In a monolithic system, all source code is in one place. It’s hard to change the library, tech stack or database. So, technology picking becomes a common denominator of problems that need to solve in the system.
In microservices, we can choose different technology with their strongest to solve the exact problem that the service needs to develop. It’s the idea about the right tool for the right job. Another small benefit, a team easier to apply new tech while services are small in size and easier to rewrite if something goes the wrong way.
In a monolithic system, when the service fails, all functions and flows crash. Everything stops working.
In microservices, if one service fails, it only affects one or few flows of the system. Other flows still work.
In a monolithic system, if one small part of the system got performance issues, we need to scale the whole system. It takes upgrading resources for the part that doesn’t get performance issues.
In Microservices, we only scale what needs to scale. It keeps systems smaller, with less powerful hardware but the same performance.
In a monolithic system, one line code change trigger to build and deploy whole system code to release it. That leads to higher impact, higher risk and higher effort for verifying the whole system. And finally, it ends up we can’t release features frequently because of time-consuming and issue fearing.
In microservices, we only build and deploy a service that actually changes. Deployment process is also faster, and more isolated. If an issue occurs, we also easier to scope the problem and roll back.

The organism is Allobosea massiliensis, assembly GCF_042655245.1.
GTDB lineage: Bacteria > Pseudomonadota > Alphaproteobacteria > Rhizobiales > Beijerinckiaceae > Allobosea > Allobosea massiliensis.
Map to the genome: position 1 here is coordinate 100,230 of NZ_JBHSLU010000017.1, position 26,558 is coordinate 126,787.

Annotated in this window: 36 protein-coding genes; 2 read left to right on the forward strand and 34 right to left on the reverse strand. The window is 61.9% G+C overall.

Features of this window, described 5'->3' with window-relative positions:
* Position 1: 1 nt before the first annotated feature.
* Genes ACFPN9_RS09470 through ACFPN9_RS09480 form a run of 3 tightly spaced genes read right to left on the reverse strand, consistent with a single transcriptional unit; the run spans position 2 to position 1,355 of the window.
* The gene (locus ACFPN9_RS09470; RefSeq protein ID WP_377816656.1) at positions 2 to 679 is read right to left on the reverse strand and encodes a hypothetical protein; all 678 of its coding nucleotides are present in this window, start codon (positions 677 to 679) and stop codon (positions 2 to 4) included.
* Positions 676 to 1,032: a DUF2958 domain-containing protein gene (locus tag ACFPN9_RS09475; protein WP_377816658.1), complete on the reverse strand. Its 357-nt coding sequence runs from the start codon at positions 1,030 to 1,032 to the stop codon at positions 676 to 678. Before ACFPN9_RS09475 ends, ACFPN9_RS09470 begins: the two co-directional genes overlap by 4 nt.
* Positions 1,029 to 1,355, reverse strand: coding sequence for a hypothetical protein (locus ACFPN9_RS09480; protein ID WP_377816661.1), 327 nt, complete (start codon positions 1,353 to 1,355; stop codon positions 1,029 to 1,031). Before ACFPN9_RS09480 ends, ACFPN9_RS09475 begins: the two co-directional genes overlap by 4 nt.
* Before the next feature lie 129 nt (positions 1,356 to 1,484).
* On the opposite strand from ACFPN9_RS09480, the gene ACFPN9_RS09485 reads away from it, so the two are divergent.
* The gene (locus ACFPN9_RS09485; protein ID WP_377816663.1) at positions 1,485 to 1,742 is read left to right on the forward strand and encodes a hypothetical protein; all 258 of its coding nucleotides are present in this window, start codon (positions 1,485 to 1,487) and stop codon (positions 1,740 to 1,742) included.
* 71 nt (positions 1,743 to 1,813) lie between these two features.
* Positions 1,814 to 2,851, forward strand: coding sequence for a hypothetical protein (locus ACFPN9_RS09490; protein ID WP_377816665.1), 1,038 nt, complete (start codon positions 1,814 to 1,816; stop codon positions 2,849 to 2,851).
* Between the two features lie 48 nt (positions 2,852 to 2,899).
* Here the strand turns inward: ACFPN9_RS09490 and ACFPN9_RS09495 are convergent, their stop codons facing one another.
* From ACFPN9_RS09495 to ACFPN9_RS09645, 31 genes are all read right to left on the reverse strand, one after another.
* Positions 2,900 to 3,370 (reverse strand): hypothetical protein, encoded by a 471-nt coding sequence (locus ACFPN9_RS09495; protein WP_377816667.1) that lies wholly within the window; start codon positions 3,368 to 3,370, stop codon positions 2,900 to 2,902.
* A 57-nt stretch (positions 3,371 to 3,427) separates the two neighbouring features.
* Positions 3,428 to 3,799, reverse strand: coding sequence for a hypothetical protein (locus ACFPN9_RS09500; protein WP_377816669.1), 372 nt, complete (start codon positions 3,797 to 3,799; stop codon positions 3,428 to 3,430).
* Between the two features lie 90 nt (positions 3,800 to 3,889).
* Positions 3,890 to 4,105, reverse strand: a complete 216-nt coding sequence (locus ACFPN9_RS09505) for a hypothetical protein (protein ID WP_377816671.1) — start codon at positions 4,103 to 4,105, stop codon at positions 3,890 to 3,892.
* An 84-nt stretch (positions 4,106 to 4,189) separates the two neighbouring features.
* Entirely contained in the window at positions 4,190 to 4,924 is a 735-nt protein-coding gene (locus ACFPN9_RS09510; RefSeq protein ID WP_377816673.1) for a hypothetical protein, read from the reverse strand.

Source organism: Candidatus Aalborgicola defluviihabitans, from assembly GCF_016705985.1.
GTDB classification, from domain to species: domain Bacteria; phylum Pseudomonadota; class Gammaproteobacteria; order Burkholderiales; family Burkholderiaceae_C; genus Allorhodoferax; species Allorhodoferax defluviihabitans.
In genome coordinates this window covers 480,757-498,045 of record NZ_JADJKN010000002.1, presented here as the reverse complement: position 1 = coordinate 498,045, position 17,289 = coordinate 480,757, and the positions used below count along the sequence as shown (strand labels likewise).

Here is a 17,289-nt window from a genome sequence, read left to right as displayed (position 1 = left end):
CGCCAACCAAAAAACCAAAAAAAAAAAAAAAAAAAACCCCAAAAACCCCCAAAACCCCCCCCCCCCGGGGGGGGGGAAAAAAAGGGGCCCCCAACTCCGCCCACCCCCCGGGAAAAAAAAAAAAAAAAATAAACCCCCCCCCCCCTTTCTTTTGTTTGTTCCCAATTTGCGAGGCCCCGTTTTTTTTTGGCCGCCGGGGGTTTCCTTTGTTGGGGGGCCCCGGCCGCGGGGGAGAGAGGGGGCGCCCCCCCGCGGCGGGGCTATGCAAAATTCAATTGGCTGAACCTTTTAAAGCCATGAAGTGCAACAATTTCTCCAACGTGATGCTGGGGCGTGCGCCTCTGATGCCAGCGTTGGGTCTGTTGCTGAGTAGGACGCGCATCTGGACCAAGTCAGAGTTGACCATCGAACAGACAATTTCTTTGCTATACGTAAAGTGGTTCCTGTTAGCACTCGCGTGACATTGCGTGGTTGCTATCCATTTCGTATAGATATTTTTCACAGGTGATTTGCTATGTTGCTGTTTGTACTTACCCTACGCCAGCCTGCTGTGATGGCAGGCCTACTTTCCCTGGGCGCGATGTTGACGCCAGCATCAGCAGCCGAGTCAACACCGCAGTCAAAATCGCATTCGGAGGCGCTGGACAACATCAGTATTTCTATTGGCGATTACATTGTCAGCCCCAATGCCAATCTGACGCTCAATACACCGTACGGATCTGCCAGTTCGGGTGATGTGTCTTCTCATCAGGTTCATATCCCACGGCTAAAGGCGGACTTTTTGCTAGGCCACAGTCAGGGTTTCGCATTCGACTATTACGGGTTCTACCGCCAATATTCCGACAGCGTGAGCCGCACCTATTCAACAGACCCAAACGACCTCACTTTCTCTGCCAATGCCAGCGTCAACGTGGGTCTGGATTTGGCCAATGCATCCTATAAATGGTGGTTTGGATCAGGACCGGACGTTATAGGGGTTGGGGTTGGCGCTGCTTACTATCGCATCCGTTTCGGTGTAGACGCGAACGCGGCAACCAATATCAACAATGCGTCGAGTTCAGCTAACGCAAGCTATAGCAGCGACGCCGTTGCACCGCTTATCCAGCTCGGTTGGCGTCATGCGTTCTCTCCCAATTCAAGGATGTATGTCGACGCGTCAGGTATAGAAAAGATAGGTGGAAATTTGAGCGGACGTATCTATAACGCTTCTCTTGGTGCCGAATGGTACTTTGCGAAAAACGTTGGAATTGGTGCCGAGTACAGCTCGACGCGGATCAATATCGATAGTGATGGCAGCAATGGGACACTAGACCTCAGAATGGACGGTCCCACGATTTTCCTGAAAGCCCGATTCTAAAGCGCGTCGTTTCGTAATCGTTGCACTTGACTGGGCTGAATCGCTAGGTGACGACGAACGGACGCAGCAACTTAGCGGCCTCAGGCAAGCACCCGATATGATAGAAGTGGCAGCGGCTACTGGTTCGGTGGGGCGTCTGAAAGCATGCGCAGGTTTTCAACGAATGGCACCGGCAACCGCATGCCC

In microservices, it’s easier to organize teams and resources for service. It’s easier to shift the service’s ownership to a team.
The microservices open up opportunities for reusable service functionality. A service is reused in multiple solutions that are themselves made up of composing services.
It also opens a room for open source or outsource services that run in the systems to solve different problems.
Optimizing for Replaceability
In a monolithic system, we easily discover legacy part of system that no-one undestands, or no-one really want to touch for update. It’s risky when change the code that whole system can be affected.
In microservices, small size service give opportunity to re-write a service in short time with lower risk and effective cost for testing.
The communication in microservices is mainly based on the network. So, we have more chance of network problems between services compare to a monolithic system.
Number of services
A number of services give microservices a lot of benefits, but it also brings up a few new problems. Managing, healing, and monitoring the number of services takes more time and effort than a monolithic system.
Debugging problems becomes more challenging with microservices. More logs, more communication, and more error point to check than a monolithic system.
The integration and e2e testing take more effort to cover a large number of services and their communication.